The swimsuit – a milestone that changed women’s history.

At the beginning of the century, it would have been impossible to imagine that a garment like swimsuit would come into our lives. While the first swimwear was already known in 1860 (consisting of long trousers, stockings and camisoles), it was not until the early 30s that this garment began to gain recognition, causing quite a stir and conquering the mentality of Spanish people very slowly.

The early 20th Century: they were made from wool, with a t-shirt-shaped neckline and trousers that should cover thighs. Thus, slowly, discreetly, the female swimsuit acquired lightness and evolved slowly but surely. However, it was not until 1930, thanks to Jantzen firm, that we saw the real shift towards one-piece swimsuits.

In the 30s, Hollywood divas were to set new trends with one- and two-piece swimsuits, making an impression. Pinup-style uniforms appeared, consisting of tight-fitting bra and girdle.

In the 40s, the one-piece version regained strength. Designs were, mostly, stripe prints and marine motifs. Thereby, the 50s triumphed with models on beaches and swimming pools from all over the world. Swimsuits and bikinis came in hand with an attempt of female freedom, of body cult free from guilt or insecurity.

The 60s appeared in hand with models with more daring necklines such as the strapless one and other designs that provided elegance and sophistication. Artists like Grace Kelly or Liz Taylor wore them with pleasure and confidence, finding their place in between the most avant-garde fashion.

Now it is hard to believe, but the female swimsuit was a constant struggle, a feminine challenge, the ultimate expression of audacity and, as might be expected, it was rejected by some cultures and institutions.

Yet others did not pay attention to these prohibitions, and cities such as Mallorca, Menorca, or Benidorm broke the rules allowing its use to the European women that summered there and sunbathed with swimsuit, freely.

Bikini became popular and Lycra was invented. Toplessness and monokini arrived – we were in the 80s. These were years of body cult explosion, where TV programmes like Baywatch  returned swimsuit to the forefront.

High-waisted ones triumphed, elegant and suiting all types of bodies, backless and providing comfort and freshness.

The 80s broke the moulds, some garments such as trikini were designed, the Brazilian Cut Bottom was born and models opted to explore multiple and original designs.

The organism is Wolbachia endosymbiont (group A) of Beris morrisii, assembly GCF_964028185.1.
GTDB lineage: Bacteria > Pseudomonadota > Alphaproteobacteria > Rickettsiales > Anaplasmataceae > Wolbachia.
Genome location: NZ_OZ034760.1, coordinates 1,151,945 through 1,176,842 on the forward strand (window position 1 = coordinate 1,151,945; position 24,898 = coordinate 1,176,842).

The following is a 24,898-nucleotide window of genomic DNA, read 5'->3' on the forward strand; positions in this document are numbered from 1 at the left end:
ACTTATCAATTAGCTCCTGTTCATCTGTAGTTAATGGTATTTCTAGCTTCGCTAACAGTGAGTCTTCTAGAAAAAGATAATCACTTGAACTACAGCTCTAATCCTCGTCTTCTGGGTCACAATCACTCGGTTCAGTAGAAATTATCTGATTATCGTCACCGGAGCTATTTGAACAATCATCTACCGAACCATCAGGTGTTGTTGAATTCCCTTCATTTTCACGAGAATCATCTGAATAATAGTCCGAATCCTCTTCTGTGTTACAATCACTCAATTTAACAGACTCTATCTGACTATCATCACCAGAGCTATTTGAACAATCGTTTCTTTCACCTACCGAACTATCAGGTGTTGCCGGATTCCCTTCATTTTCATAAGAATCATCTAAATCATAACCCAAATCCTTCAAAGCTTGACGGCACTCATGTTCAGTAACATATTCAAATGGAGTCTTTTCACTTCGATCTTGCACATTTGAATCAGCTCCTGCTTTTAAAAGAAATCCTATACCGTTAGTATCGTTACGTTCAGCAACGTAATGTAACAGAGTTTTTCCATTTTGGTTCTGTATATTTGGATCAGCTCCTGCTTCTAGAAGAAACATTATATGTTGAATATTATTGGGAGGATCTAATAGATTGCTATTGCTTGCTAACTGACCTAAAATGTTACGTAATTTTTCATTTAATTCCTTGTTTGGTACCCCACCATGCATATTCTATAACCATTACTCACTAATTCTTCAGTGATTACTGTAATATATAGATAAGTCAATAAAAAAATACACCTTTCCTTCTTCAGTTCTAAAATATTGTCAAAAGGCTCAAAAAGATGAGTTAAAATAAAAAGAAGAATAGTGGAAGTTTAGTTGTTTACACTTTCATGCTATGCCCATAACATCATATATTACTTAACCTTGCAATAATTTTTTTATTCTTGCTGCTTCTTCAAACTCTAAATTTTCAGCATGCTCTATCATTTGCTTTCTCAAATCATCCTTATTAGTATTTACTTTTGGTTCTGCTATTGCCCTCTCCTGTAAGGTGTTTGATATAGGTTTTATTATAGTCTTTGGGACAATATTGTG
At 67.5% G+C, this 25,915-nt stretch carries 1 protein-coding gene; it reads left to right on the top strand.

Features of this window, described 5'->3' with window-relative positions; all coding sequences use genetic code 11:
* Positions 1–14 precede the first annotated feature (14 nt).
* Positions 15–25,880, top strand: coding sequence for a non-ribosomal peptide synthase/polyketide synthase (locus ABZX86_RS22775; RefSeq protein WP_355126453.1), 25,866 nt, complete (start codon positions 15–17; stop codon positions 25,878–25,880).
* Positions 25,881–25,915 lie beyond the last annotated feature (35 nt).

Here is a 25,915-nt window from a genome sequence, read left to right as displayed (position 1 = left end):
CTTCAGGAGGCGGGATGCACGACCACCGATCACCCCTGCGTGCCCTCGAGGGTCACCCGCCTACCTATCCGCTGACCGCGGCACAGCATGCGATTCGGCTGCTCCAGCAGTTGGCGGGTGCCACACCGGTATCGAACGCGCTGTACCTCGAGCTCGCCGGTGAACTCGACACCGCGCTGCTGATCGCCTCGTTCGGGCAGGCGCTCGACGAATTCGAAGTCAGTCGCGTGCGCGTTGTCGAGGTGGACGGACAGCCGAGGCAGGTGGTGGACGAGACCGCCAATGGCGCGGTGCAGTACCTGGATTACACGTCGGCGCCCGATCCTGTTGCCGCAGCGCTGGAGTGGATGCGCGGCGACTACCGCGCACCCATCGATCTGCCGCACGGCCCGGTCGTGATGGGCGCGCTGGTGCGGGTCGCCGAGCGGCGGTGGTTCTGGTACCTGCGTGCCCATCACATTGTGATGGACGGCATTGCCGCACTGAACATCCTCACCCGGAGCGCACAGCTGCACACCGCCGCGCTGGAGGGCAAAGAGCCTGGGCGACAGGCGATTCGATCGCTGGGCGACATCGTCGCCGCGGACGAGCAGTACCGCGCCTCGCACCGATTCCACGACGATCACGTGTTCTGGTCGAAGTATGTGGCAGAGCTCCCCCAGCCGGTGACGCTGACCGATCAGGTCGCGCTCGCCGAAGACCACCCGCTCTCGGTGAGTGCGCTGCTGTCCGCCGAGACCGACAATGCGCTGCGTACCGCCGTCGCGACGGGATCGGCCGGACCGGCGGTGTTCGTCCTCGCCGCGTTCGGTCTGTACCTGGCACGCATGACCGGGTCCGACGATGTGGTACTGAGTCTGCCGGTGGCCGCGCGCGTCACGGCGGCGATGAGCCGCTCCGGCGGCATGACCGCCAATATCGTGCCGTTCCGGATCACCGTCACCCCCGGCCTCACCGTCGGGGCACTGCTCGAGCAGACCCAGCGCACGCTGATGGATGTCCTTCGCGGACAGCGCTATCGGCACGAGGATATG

Old-fashioned models were updated, sport swimsuits and bikinis were designed, patchwork was used in garments, ornamental motifs on chest and hips were born, etc. The swimsuit became an innovative and shameless piece of clothing that helped to understand female history.

But back to our chronological line, we are already at the end of the 80s, a decade in which bikinis and thongs were very well recognised. In sport competitions, however, the swimsuit prevailed and its suitability as a bathing suit was flaunted.

Designers such as Lacroix or Yves Saint Laurent focused on sculpturesque forms and aimed for precision, finishing off their designs with ornaments that nuanced the final product.

The 90s were a return to the classic fashion, to the common swimsuit. The natural, funny, striped swimsuit. A seamless model, with no cup, rings, or complex crossbacks.

Stylish swimsuits, without extras, paid homage to those wonderful years where reality seemed to surpass fiction.

And we come to the present day. Every year, many brands in fashion opt for inventing and innovating in swimsuits. There are infinite possibilities and it is important to recognize and value what suits us best. Slimming swimsuits, female and sport swimsuits, large sizes – everything is possible.

We can guess that 2019 will be full of prints, stripes, and polka dots. We can glimpse that designers will continue to combine vintage style with more modern details and frills that will adorn the most daring necklines.

Even in 2018, it was already shown that swimsuit fashion is timeless and remains being the main protagonist among women. Thus, actresses and models like Sara Carbonero or Paula Echevarríahave opted for pointing out the benefits of the one-piece swimsuit – let’s see what tomorrow brings.

Mujer con bañador y gorro en la piscina
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